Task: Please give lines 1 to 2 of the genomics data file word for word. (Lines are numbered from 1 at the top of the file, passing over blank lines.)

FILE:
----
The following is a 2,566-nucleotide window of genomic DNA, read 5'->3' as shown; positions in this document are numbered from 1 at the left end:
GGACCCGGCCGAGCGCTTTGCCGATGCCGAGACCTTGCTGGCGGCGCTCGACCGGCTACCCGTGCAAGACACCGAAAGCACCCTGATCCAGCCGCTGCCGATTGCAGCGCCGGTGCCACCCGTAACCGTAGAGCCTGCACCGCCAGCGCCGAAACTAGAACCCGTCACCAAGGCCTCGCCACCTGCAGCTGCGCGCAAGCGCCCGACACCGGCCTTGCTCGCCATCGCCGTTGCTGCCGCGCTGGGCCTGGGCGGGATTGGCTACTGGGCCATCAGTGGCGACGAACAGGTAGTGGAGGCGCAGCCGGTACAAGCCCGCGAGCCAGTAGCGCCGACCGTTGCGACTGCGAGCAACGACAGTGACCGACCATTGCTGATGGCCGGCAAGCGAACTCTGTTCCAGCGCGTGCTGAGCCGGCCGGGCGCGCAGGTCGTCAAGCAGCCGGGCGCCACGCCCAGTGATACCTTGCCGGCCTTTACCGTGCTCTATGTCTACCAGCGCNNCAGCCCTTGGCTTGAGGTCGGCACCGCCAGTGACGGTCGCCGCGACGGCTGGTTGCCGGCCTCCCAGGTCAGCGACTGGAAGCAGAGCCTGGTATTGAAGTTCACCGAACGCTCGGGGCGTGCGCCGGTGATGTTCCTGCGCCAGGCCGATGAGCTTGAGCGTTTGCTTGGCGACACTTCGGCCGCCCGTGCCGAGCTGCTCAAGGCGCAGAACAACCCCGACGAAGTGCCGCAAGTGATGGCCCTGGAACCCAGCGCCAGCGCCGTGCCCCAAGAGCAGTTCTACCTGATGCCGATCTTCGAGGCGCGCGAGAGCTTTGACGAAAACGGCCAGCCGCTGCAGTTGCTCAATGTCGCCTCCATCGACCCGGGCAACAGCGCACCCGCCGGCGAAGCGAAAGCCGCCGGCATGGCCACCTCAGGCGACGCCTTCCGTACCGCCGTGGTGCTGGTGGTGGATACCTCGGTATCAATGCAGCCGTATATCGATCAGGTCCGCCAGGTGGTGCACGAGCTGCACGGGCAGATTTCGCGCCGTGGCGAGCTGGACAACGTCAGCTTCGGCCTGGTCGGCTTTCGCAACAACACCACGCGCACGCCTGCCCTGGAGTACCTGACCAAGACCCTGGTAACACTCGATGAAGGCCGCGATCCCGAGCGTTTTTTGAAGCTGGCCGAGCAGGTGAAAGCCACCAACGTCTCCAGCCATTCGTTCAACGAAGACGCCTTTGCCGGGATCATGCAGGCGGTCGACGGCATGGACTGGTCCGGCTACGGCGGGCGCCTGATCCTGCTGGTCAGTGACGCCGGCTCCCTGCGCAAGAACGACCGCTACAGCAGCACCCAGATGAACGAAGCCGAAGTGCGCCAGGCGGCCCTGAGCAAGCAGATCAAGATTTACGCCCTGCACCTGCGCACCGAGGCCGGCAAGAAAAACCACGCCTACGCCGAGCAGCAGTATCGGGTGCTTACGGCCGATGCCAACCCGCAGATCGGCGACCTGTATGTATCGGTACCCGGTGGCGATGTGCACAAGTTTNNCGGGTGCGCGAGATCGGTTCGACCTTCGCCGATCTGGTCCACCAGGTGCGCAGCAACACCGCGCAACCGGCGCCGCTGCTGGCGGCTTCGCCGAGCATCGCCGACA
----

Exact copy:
The following is a 2,566-nucleotide window of genomic DNA, read 5'->3' as shown; positions in this document are numbered from 1 at the left end:
GGACCCGGCCGAGCGCTTTGCCGATGCCGAGACCTTGCTGGCGGCGCTCGACCGGCTACCCGTGCAAGACACCGAAAGCACCCTGATCCAGCCGCTGCCGATTGCAGCGCCGGTGCCACCCGTAACCGTAGAGCCTGCACCGCCAGCGCCGAAACTAGAACCCGTCACCAAGGCCTCGCCACCTGCAGCTGCGCGCAAGCGCCCGACACCGGCCTTGCTCGCCATCGCCGTTGCTGCCGCGCTGGGCCTGGGCGGGATTGGCTACTGGGCCATCAGTGGCGACGAACAGGTAGTGGAGGCGCAGCCGGTACAAGCCCGCGAGCCAGTAGCGCCGACCGTTGCGACTGCGAGCAACGACAGTGACCGACCATTGCTGATGGCCGGCAAGCGAACTCTGTTCCAGCGCGTGCTGAGCCGGCCGGGCGCGCAGGTCGTCAAGCAGCCGGGCGCCACGCCCAGTGATACCTTGCCGGCCTTTACCGTGCTCTATGTCTACCAGCGCNNCAGCCCTTGGCTTGAGGTCGGCACCGCCAGTGACGGTCGCCGCGACGGCTGGTTGCCGGCCTCCCAGGTCAGCGACTGGAAGCAGAGCCTGGTATTGAAGTTCACCGAACGCTCGGGGCGTGCGCCGGTGATGTTCCTGCGCCAGGCCGATGAGCTTGAGCGTTTGCTTGGCGACACTTCGGCCGCCCGTGCCGAGCTGCTCAAGGCGCAGAACAACCCCGACGAAGTGCCGCAAGTGATGGCCCTGGAACCCAGCGCCAGCGCCGTGCCCCAAGAGCAGTTCTACCTGATGCCGATCTTCGAGGCGCGCGAGAGCTTTGACGAAAACGGCCAGCCGCTGCAGTTGCTCAATGTCGCCTCCATCGACCCGGGCAACAGCGCACCCGCCGGCGAAGCGAAAGCCGCCGGCATGGCCACCTCAGGCGACGCCTTCCGTACCGCCGTGGTGCTGGTGGTGGATACCTCGGTATCAATGCAGCCGTATATCGATCAGGTCCGCCAGGTGGTGCACGAGCTGCACGGGCAGATTTCGCGCCGTGGCGAGCTGGACAACGTCAGCTTCGGCCTGGTCGGCTTTCGCAACAACACCACGCGCACGCCTGCCCTGGAGTACCTGACCAAGACCCTGGTAACACTCGATGAAGGCCGCGATCCCGAGCGTTTTTTGAAGCTGGCCGAGCAGGTGAAAGCCACCAACGTCTCCAGCCATTCGTTCAACGAAGACGCCTTTGCCGGGATCATGCAGGCGGTCGACGGCATGGACTGGTCCGGCTACGGCGGGCGCCTGATCCTGCTGGTCAGTGACGCCGGCTCCCTGCGCAAGAACGACCGCTACAGCAGCACCCAGATGAACGAAGCCGAAGTGCGCCAGGCGGCCCTGAGCAAGCAGATCAAGATTTACGCCCTGCACCTGCGCACCGAGGCCGGCAAGAAAAACCACGCCTACGCCGAGCAGCAGTATCGGGTGCTTACGGCCGATGCCAACCCGCAGATCGGCGACCTGTATGTATCGGTACCCGGTGGCGATGTGCACAAGTTTNNCGGGTGCGCGAGATCGGTTCGACCTTCGCCGATCTGGTCCACCAGGTGCGCAGCAACACCGCGCAACCGGCGCCGCTGCTGGCGGCTTCGCCGAGCATCGCCGACA